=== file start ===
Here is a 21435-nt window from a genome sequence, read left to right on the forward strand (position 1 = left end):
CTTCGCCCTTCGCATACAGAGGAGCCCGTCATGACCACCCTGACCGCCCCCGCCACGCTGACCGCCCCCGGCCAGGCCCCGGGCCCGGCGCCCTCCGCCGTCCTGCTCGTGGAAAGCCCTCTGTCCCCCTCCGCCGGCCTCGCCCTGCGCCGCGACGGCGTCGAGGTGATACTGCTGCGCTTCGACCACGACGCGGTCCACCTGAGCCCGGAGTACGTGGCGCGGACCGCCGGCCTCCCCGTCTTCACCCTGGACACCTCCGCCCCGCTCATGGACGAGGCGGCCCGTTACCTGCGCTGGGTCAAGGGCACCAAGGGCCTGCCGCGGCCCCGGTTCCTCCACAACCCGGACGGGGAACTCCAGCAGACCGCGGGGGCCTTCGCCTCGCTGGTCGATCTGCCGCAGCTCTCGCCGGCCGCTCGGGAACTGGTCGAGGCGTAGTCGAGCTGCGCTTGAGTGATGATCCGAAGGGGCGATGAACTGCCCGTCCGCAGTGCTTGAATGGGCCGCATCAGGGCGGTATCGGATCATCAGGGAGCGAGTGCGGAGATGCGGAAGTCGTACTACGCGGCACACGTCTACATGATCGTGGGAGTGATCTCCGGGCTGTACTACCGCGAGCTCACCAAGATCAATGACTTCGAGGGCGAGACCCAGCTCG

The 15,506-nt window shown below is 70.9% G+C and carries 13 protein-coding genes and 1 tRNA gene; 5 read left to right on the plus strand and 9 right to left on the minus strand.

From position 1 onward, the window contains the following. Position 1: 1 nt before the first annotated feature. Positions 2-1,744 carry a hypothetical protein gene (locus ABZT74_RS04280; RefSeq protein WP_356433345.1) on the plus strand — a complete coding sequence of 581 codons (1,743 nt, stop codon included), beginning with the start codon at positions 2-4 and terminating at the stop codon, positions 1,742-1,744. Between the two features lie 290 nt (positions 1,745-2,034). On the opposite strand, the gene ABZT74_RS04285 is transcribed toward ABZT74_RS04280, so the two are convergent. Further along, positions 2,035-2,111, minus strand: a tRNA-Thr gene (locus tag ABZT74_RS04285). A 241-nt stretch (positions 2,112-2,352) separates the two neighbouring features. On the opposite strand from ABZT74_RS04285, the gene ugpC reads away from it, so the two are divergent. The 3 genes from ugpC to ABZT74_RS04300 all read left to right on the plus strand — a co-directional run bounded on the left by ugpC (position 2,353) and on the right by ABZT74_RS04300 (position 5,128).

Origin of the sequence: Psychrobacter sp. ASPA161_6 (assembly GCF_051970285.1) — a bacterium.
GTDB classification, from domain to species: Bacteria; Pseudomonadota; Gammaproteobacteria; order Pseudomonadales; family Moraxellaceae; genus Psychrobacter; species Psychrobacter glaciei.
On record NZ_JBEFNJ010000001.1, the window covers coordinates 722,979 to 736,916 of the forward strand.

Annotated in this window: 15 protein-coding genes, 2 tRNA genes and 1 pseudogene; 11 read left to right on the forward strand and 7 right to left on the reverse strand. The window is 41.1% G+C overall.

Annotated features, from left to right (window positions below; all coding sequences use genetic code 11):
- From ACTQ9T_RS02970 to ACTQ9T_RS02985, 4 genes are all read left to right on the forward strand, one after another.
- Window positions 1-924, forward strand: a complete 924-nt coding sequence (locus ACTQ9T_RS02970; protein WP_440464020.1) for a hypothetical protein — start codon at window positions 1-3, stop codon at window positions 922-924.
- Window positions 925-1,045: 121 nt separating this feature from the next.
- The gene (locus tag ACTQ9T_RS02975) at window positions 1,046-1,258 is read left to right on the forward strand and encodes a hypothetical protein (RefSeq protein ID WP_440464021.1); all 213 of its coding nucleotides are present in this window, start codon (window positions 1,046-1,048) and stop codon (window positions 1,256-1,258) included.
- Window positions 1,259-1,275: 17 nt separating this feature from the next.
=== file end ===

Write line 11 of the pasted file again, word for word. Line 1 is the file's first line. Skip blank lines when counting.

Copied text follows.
- Window positions 1-924, forward strand: a complete 924-nt coding sequence (locus ACTQ9T_RS02970; protein WP_440464020.1) for a hypothetical protein — start codon at window positions 1-3, stop codon at window positions 922-924.